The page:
19th February 2020
A blog by Charmain Blake-Senior, LEAP Health Visitor Lambeth GSTT Foundation Hospital – Evelina Children, on the Lambeth Early Action Partnership (LEAP).
I feel fortunate to be a health visitor working for Lambeth Early Action Partnership (LEAP) representing health visitors within Lambeth.
LEAP is a ten-year programme funded by the National Lottery Community Fund which aims to support the social and emotional development, communication and language development of babies and children, improve diet and nutrition, as well as help support parents’ wellbeing, their social network and strengthen their communities and wider environment. LEAP also aims to facilitate ‘Systems Change’ so that pregnant women and children are supported by a strong family-centred single pathway around which organisations work together and information flows freely.
Through ‘Systems Change’ an innovative and award-winning team, ‘LEAP Health Team’, was created and comprises representatives from frontline primary care practitioners. This includes, my role as health visitor (HV), a general Practitioner (GP), and two midwives (from two neighbouring Trusts) facilitated by a public health specialist, and all seconded from our frontline jobs one day a week. Our remit was to investigate how specialities could work together to improve pathways of service provisions for pregnant women, parents and young children.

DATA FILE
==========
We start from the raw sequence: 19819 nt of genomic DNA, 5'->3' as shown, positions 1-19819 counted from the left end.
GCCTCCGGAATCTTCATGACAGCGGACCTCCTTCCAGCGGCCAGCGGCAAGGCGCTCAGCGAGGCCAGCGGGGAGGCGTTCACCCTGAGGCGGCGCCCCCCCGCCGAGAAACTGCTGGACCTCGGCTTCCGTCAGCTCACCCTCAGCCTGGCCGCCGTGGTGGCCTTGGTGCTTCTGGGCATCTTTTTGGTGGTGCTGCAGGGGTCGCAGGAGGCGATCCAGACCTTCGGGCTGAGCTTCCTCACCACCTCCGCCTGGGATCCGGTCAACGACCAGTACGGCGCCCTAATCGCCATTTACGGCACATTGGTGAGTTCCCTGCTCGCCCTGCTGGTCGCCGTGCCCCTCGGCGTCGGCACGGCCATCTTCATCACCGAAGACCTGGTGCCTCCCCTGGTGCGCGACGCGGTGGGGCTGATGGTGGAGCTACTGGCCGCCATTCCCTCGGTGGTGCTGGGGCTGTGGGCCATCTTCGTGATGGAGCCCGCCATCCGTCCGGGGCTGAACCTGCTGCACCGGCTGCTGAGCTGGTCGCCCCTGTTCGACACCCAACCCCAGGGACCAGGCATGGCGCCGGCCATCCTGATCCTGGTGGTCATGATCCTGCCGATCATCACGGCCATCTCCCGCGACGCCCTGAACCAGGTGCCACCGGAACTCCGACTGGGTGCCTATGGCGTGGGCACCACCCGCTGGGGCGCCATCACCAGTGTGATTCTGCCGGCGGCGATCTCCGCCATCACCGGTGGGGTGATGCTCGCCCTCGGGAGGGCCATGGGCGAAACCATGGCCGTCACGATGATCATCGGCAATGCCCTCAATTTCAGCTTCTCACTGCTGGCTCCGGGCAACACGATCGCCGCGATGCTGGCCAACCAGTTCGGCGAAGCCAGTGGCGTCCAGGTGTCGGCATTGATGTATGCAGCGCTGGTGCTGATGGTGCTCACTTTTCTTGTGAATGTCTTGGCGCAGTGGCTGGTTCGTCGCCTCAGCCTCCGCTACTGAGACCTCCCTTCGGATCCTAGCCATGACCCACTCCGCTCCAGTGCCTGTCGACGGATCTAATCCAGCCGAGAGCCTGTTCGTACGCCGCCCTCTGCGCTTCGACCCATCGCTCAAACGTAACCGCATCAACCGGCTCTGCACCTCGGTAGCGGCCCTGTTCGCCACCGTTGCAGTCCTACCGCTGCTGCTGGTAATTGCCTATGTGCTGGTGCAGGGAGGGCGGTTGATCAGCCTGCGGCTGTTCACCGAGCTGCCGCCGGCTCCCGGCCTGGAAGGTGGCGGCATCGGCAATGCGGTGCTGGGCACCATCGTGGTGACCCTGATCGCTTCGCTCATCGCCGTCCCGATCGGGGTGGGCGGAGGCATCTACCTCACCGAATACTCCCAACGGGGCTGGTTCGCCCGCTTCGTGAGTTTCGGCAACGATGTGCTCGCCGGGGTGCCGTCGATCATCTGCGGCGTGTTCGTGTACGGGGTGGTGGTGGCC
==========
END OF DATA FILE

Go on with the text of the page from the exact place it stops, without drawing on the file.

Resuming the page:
As part of the project’s inductive approach in order to understand how each specialist area provides care, we used methods such as shadowing each other, keeping reflective notes and exploring communication and referral pathways.
The role as LEAP Health Visitor has allowed me to have a deeper understanding of the challenges faced among all professionals and created a forum for multi-faceted dialogue to take place.
Through drawing on our wealth and variety of skills, which complements each other, one of our big achievements has been to promote access to each professional’s computerised notes, enabling more timely and effective care, with new computerised systems and pathways evolving. In addition, by attending different disciplines meetings, needs were identified and doors were opened to provisions of multi-disciplinary training being facilitated and future training being arranged.
Taking an experienced frontline health visitor, GP and midwives out of practice to work together under the supervision of a public health specialist, has proven useful and successful to date. I plan to continue to use this prestigious role within this award-winning team, by sharing the positive effects of working together, listening to service users about what matters to them, enabling us as service providers together to continue advocating and providing services which matter and are responsive to pregnant women, parents, children and their families.